I am neither an apologist nor an opponent of censorship as a concept. Sometimes its use is understandable and the very best example I can give you in relation to crime fiction is Agatha Christie’s 1939 masterpiece, Ten Little Niggers, which was first published by the Collins Crime Club. Since its release, it has sold over 100 million copies (her best seller in fact) but has also had several title changes. Over the years it has been sold as Ten Little Niggers, Ten Little Indians, Ten Little Solders and more latterly And Then There Were None. Words can and do change in meaning and acceptability, and none perhaps more so than that which Christie first used in the title. In this case, a change of word is well-considered although it might surprise you to learn that the original title held in the UK for 50 years before being finally changed in 1985.
Interestingly Christie’s work continues to attract the attention of the censors long after her death. Perhaps one of the realities of being the world’s best selling novelist with sales of over 4 billion books is that your work is never far from a bookshelf, or television schedule. Sadly, and for reasons which whilst I understand on paper, still cause me problems, in 2012 the film version of Death on the Nile was cut by the UK censors. The classic, iconic production starring Peter Ustinov as Hercule Poirot has had the scene in which the character Jacqueline de Bellefort kills herself, cut. In the UK, forevermore, each time this 1978 masterpiece is shown before 9pm this scene will be removed. That is a terrible shame, not to mention a terrible ending.
It may also interest you to know that the very first Sherlock Holmes novel, A Study in Scarlet (1897) has been banned from Virginia schools after it was alleged to contain anti-Mormon sentiments. If you have read the book you’ll recall that a father and daughter are rescued by Mormons on condition of adopting the faith. The book was banned after a parent recently complained that this gave children a misleading introduction to religion. No mention of Holmes’ habitual use of drugs, or the fact that this was commonplace in Victorian society. No, the book is banned because it allegedly misrepresents the Mormon faith. I bet Arthur Conan Doyle never expected that, but then again he, like Christie, was no stranger to the censor. When his wife died at the turn of the 20th century, quickly followed by several male family members including his son and brother in the Great War, Conan Doyle sought solace in spiritualism. His obsession with finding proof of life after death got his work into serious trouble. The Soviet Union banned his 1892 short story collection The Adventures of Sherlock Holmes because it feared the stories glamorised the occult. Incredible really.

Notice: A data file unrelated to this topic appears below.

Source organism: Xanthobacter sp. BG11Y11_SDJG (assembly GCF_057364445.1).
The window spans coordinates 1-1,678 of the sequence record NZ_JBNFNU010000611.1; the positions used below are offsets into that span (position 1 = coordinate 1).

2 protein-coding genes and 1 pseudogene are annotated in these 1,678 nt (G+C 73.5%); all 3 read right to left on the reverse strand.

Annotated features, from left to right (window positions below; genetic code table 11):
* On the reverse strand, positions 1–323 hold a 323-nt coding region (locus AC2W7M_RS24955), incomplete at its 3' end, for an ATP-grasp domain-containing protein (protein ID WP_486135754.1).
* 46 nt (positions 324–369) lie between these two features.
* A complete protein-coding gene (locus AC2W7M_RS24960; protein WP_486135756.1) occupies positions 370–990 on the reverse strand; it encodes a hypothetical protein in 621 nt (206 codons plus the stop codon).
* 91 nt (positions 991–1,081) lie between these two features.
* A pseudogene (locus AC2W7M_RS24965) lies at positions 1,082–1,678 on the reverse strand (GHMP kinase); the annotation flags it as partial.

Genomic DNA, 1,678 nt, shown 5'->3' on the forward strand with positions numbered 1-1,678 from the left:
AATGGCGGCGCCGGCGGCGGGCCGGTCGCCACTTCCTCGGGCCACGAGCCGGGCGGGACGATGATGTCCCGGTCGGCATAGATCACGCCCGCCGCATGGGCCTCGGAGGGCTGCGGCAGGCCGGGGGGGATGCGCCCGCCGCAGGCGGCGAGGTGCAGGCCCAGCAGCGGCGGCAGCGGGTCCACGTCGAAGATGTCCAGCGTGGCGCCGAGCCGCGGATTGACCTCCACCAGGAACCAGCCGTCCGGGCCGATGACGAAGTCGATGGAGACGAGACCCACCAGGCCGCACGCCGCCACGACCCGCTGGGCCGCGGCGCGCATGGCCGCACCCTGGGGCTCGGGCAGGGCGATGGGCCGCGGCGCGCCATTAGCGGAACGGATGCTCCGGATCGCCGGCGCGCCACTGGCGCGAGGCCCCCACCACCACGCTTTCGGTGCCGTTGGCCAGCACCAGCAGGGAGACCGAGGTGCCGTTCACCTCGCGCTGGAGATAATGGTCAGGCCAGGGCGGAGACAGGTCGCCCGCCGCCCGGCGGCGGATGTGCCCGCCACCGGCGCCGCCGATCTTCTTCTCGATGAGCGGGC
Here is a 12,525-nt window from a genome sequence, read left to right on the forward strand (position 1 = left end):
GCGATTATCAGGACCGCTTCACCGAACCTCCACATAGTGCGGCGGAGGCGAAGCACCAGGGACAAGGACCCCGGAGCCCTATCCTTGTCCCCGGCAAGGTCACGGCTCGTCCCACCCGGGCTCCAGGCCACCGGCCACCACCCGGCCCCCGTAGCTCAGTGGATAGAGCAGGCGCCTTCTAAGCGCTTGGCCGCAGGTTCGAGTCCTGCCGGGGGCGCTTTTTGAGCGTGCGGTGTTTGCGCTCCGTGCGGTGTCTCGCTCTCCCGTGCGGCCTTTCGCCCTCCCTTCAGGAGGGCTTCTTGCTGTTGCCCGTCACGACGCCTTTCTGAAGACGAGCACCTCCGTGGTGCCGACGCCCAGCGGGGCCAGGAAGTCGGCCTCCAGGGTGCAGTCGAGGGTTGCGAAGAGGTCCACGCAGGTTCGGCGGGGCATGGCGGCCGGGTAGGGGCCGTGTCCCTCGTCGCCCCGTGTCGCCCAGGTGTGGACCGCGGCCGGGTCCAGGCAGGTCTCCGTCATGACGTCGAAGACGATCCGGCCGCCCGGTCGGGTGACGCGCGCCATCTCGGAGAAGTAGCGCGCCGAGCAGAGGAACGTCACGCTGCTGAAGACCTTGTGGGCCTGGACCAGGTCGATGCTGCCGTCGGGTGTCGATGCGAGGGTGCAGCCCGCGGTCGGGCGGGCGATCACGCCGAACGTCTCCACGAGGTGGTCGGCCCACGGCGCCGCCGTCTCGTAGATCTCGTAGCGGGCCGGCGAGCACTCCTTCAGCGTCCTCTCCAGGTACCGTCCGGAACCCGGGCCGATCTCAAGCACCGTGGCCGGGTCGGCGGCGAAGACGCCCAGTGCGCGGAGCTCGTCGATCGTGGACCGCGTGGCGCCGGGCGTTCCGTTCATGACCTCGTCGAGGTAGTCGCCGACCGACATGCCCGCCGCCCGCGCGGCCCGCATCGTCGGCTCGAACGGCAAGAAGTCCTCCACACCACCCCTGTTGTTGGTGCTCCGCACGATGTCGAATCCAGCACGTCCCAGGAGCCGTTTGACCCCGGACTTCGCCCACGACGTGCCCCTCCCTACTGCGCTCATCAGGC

If you approached a publisher or studio today with an idea for a teetotal, clean-living, church-going detective who always followed the rules, you’d firstly be laughed at and second, would inevitably offend someone despite your attempts not to do so. Used deftly, censorship is a powerful and much-needed tool. As a blunt instrument, it is totally flawed. Further down page 192 of The Thin Man, Nick’s answer to Nora’s question is as follows, “Oh a little.” She laughed and got up from the floor. “If you aren’t a disgusting old lecher,” she said. Given this was 1934 I think that is much more shocking than the question that got the book into so much trouble. I usually try and keep under 1000 words but given the topic today I didn’t bother censoring myself. Thanks for reading to the end.
By the way, that bonus point…Silence of the Lambs.